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Commentary

To love is to hope

/ 05:18 AM February 14, 2019

“In the end, the love you take is equal to the love you make.” So goes the Beatles’ romanticized take on the admonition of the Law of the Harvest: What you sow, you shall reap.

This Valentine’s Day, lovers everywhere will once again unwittingly celebrate “The End” as they send flowers, sing love songs and text love notes. Thousands of pesos will once again change hands for a floral bouquet, a fancy dinner and a night to remember.

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Alas, the logic of “The End” is not always operative on Valentine’s Day. Not to those who are still recovering from a breakup. Not to those whose love and passion continue to be unrequited. And most certainly not to some friends and relations who will all the more feel the painful absence of a loved one today.

Consider, if you will, my friend’s widow, who must deal with her husband’s sudden death just as he was on the cusp of starting a better life for his family. That it happened as he was reeling from a painful discernment decision makes it all the more tragic.

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Think of what it must feel like for my other friend to lose his mother to a lingering and terrifying illness despite the many years she dedicated to serving others. Her boundless kindness, which took the form of livelihood opportunities for her impoverished neighbors and daily catechism for their children, will remain unreciprocated.

Imagine the depths of my cousin’s sadness after her gifted son died without warning, weeks before he was supposed to start at his first job. The myriad possibilities he was excited about to ease the financial burden of his single mom would no longer be realized.

None of these make sense. They defy logic and explanation. Then again, if we are to believe the historian Yuval Noah Harari, life does not really make any sense. Humans take it upon themselves to inject meaning through the stories and narratives that they curate in their Facebook and Instagram accounts. “In itself the universe is only a meaningless hodgepodge of atoms. Nothing is inherently beautiful, sacred or sexy—but human feelings make it so. It is only human feelings that make a red apple seductive and a piece of turd disgusting. Take away human feelings, and you are left with a bunch of molecules… The universe does not give me meaning. I give meaning to the universe.”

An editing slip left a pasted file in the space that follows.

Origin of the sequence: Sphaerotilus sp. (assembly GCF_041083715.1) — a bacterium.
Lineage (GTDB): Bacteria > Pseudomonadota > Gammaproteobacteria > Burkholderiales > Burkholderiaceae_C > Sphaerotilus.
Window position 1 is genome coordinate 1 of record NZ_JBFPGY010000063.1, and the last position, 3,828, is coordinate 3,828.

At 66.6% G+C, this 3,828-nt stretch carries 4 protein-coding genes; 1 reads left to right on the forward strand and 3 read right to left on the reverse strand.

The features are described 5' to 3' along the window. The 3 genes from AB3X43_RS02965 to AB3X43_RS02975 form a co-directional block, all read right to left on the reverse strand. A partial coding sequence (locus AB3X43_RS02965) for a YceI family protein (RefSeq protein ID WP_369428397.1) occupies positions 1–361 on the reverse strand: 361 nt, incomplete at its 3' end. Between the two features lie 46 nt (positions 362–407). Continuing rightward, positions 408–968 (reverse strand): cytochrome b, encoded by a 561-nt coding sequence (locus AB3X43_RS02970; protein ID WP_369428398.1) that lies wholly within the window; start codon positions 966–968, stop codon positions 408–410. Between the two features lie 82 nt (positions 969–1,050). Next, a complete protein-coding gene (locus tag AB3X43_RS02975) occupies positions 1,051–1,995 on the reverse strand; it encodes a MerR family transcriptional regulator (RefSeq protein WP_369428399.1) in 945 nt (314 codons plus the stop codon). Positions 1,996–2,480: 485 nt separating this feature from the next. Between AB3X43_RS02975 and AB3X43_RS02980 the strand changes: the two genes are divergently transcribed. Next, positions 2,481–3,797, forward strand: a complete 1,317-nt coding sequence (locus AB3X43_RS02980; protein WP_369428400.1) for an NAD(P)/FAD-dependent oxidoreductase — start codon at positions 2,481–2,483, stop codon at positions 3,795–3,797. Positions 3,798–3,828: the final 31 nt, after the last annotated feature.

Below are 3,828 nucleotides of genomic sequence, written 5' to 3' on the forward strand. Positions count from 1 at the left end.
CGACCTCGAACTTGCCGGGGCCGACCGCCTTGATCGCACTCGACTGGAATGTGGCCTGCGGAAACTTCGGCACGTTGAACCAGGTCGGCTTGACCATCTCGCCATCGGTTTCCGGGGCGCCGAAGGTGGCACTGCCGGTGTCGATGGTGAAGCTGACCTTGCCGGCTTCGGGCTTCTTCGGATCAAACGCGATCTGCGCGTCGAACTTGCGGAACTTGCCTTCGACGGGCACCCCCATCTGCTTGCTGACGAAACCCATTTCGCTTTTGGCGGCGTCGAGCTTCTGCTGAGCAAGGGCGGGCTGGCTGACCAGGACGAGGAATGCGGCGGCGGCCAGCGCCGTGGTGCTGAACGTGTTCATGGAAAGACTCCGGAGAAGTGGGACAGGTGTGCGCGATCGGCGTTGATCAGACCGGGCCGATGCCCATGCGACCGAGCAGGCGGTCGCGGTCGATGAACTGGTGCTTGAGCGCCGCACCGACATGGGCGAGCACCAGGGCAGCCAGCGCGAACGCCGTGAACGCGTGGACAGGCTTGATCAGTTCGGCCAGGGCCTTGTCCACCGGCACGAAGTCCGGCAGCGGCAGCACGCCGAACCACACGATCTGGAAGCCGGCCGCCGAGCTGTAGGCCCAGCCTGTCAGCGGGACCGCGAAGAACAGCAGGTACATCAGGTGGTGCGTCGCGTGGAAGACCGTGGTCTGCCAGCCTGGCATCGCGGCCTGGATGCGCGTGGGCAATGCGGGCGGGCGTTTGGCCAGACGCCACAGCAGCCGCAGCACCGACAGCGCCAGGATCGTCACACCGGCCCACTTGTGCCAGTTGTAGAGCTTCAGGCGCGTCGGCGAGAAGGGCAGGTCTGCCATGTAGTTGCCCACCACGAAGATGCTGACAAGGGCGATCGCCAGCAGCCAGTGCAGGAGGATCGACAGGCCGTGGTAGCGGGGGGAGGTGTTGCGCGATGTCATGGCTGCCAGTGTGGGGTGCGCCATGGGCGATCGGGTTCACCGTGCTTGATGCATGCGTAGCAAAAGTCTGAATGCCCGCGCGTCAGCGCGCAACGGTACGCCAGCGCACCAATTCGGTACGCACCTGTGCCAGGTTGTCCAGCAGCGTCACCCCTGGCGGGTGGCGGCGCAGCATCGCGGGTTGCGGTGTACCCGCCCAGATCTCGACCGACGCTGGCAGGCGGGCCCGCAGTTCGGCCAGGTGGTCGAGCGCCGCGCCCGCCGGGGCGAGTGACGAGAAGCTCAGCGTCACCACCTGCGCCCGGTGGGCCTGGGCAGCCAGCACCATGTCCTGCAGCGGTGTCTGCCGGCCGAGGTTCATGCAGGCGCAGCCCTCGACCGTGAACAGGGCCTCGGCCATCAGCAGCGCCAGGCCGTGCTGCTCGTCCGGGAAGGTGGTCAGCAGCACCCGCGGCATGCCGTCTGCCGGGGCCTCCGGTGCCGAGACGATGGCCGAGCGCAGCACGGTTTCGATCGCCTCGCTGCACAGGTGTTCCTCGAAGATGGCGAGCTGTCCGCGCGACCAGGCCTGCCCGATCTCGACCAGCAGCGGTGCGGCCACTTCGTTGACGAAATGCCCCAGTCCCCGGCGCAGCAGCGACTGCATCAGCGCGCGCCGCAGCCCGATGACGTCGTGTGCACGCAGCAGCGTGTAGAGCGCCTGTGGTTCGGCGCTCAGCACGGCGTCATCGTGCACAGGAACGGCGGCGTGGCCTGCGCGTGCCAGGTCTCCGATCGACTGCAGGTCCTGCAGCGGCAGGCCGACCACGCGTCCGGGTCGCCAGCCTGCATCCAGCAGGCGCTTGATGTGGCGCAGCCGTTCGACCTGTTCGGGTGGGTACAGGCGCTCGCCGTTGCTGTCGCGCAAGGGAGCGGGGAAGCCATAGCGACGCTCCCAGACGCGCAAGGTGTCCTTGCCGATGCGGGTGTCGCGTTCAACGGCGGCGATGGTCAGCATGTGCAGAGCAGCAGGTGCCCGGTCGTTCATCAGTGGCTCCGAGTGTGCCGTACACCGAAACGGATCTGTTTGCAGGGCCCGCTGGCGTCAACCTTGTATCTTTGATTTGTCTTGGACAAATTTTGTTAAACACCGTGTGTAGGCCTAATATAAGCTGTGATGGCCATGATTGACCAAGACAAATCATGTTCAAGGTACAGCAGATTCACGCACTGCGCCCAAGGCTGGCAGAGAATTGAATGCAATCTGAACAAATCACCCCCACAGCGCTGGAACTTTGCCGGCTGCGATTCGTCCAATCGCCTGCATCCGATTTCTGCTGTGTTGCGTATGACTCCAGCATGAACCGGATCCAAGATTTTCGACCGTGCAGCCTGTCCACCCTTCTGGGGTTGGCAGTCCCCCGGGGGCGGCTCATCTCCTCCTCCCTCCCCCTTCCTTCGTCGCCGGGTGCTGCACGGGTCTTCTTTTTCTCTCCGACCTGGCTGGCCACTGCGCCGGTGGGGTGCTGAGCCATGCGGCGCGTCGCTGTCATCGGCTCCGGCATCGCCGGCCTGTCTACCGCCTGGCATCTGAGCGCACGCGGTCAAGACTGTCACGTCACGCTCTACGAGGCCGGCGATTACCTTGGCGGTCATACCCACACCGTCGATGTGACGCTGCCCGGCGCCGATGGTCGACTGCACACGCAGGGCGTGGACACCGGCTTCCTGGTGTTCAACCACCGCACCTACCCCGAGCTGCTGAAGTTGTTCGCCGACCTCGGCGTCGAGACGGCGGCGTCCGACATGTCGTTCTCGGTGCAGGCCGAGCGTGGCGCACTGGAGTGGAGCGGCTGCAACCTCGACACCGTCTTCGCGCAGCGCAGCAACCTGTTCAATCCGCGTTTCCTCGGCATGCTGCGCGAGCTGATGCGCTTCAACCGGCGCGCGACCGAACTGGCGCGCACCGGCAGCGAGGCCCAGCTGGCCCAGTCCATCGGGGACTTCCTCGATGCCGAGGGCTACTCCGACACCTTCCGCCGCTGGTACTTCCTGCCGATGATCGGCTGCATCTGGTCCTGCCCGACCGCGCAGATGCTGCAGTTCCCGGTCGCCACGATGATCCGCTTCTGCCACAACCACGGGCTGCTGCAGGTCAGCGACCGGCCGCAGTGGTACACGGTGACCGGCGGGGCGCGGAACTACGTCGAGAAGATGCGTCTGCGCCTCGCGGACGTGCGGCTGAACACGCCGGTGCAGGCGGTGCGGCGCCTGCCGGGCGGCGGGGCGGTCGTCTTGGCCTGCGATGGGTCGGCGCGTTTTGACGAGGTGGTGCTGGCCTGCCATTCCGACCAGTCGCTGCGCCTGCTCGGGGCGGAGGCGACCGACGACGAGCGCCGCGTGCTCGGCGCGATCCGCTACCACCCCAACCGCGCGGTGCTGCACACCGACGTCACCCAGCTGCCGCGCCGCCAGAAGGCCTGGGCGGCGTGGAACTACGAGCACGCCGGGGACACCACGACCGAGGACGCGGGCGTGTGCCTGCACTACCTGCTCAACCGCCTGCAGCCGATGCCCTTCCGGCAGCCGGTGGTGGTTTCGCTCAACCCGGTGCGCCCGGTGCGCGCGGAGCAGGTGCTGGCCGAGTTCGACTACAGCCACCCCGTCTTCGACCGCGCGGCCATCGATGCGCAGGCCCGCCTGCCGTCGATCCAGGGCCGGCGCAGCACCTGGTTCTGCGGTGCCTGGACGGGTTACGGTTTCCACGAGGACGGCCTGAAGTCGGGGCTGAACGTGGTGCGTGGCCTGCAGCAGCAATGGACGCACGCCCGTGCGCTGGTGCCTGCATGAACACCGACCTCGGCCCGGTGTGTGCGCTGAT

Thankfully, as a well-meaning friend once offered, we are believers. And our faith as believers endows us with the gift of hoping that, someday, that which does not make sense today would someday make sense.

The philosopher Gabriel Marcel differentiates between a kind of hope that we relate to on a daily basis, and a kind of hope that defies empirical evidence. The former is best understood when one hopes that a friend would arrive in time for lunch the following day. It is a kind of hope that is “merely a calculation concerning certain chances I am considering, a practical little problem of probabilities.”

In contrast, the latter is best exemplified by a mother who hopes that her soldier son who has been reported missing in action would one day knock on the door of their home, even if there is absolutely no evidence to suggest such. It is a kind of hope that “is a matter of my coming out of a darkness in which I am at present plunged and which may be the darkness of illness, of separation, of exile or slavery… Hope is situated within the framework of a trial.”

And what makes this coming out of the darkness ironic is that, on the surface, it appears to be an obstinate shout for help in the valley of death, or a defiant cry to be rescued in the howling wilderness. As such, its perfect formulation can only be “I hope in Thee for us.” For it is a kind of hope that can only be sustained by faith that, despite the evidence to the contrary, darkness will eventually turn to light. We shall overcome.

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It’s a compelling thought to reflect on in the face of  utter meaninglessness or, for that matter, naysayers who learned the hard way how “… love is handsome and love is kind, gay as a jewel when it is new, but love grows old and waxes cold, and fades away like the morning dew.”

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Von Katindoy dedicates this reflection to his ex-girlfriend Elaine to whom he has been happily married for 20 years.

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TAGS: Beatles, Inquirer Commentary, love, The End, Valentine's Day, Von Katindoy
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